In 1973 film producer Arthur P. Jacobs optioned the film rights to Dune but died before a film could be developed. The option was taken over two years later by director Alejandro Jodorowsky, who proceeded to approach, among others, Virgin Records with the prog rock groups Tangerine Dream, Gong and Mike Oldfield before settling on Pink Floyd and Magma for some of the music; artists H. R. Giger, Chris Foss and Jean Giraud for set and character design; Dan O'Bannon for special effects; and Salvador Dalí, Orson Welles, Gloria Swanson, David Carradine, Mick Jagger, Udo Kier, Amanda Lear and others for the cast. Jodorowsky intended for his son Brontis, 12 years old at the start of pre-production, to star as Paul Atreides.
Herbert traveled to Europe in 1976 to find that $2 million of the $9.5-million budget had already been spent in pre-production and that Jodorowsky's script would result in a 14-hour film ("It was the size of a phone book", Herbert later recalled). Jodorowsky took creative liberties with the source material, but Herbert said that he and Jodorowsky had an amicable relationship. The project ultimately stalled for financial reasons. The film rights lapsed in 1982, when they were purchased by Italian filmmaker Dino De Laurentiis, who eventually released the 1984 film Dune, directed by David Lynch.
The film notes that Jodorowsky's script, extensive storyboards and concept art were sent to all major film studios, and argues that these inspired later film productions, including the Alien, Star Wars and Terminator series. In particular, the Jodorowsky-assembled team of O'Bannon, Foss, Giger and Giraud went on to collaborate on the 1979 film Alien.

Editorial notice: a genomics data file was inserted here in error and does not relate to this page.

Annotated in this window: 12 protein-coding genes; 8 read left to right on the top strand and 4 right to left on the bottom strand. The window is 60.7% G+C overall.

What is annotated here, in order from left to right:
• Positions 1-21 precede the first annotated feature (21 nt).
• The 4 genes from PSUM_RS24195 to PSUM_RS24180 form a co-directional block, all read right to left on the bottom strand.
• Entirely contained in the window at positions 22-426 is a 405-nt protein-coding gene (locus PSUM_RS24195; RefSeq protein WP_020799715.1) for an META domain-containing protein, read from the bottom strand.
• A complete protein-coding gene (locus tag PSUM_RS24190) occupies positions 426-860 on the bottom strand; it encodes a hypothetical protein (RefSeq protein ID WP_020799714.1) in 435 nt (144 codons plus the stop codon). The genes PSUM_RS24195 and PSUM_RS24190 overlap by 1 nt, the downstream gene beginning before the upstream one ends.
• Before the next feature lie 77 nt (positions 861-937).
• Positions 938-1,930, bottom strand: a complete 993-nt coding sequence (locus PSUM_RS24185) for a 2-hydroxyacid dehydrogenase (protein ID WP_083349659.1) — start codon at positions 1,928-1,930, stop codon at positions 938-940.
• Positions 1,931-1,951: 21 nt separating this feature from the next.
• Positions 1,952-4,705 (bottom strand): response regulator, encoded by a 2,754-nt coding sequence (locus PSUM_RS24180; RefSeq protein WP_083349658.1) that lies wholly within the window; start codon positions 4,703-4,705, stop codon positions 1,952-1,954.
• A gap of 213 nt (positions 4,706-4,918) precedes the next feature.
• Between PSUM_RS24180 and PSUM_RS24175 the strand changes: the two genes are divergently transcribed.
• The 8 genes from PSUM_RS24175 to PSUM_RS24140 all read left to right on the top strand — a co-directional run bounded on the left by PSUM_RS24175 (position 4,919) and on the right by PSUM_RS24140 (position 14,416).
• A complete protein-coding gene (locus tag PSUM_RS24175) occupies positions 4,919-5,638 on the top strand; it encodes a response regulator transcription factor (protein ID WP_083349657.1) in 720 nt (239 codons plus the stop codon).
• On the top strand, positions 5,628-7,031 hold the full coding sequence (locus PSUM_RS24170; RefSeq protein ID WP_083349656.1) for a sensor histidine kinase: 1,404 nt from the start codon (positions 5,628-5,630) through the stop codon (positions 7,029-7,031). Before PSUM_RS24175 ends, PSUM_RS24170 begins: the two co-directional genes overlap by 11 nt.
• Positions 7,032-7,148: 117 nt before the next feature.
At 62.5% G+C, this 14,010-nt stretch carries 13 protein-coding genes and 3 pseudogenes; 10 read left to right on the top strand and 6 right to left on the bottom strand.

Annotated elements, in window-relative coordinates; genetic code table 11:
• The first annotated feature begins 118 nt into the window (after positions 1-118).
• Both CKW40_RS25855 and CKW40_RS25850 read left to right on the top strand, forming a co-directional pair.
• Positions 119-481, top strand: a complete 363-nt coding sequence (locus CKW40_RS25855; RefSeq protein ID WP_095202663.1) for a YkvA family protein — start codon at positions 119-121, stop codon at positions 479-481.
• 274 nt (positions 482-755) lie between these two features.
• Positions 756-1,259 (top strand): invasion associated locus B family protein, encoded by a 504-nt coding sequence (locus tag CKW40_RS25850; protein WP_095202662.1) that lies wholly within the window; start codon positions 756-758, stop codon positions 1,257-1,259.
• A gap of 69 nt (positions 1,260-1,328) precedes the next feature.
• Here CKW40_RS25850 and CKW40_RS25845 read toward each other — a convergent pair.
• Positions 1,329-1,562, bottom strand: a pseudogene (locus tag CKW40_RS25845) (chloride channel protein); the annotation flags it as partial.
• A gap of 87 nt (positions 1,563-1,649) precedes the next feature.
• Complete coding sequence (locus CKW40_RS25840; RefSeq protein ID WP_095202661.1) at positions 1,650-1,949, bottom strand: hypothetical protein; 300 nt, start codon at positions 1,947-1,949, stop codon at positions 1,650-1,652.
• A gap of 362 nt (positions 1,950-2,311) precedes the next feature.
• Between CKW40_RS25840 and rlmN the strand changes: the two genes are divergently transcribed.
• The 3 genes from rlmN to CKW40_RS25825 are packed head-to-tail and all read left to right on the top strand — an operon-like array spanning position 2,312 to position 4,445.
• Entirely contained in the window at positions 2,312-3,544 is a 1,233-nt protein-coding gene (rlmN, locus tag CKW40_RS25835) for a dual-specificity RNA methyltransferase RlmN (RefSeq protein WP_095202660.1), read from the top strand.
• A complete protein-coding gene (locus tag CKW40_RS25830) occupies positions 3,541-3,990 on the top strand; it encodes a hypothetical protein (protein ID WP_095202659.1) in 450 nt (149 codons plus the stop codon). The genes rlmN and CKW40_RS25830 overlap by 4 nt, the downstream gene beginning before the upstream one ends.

"It was a great undertaking to do the script," Jodowrosky says in the film. Speaking of Herbert's novel, he says: "It's very, it's like Proust, I compare it to great literature."
The project was officially announced in May 2011. Director Pavich filmed an extensive series of interviews with the principal players involved in the failed 1970s adaptation, shooting in France, Switzerland, the United Kingdom, and the United States.
Jodorowsky's Dune premiered at the Director's Fortnight at the 2013 Cannes Film Festival in May 2013. Sony Pictures Classics acquired the North American distribution rights to the film in July 2013, and later announced a theatrical release date of March 7, 2014. The film was released on DVD and on-demand on July 8, 2014.
The film has received critical acclaim. Variety called it a "mind-blowing cult movie" and said that director Pavich "happens upon a compelling theory: that even in its still-born form, the film manifested the sort of collective [consciousness] that Jodorowsky was trying to peddle through its plot, trickling down to influence other sci-fi films that followed". The Hollywood Reporter declared the "entertaining documentary makes the case for this overblown epic as a legendary lost masterpiece". Entertainment Weekly named Jodorowsky's Dune as one of its 10 Best Movies of 2014.
Review aggregation website Rotten Tomatoes gave Jodorowsky's Dune a 98% "Certified Fresh" rating based on reviews from 108 critics. The site's consensus states: "Part thoughtful tribute, part bittersweet reminder of a missed opportunity, Jodorowsky's Dune offers a fascinating look at a lost sci-fi legend." Metacritic gives the film a 79/100 rating based on 31 critics, indicating "generally favorable reviews".
The film appeared on several critics' year-end lists.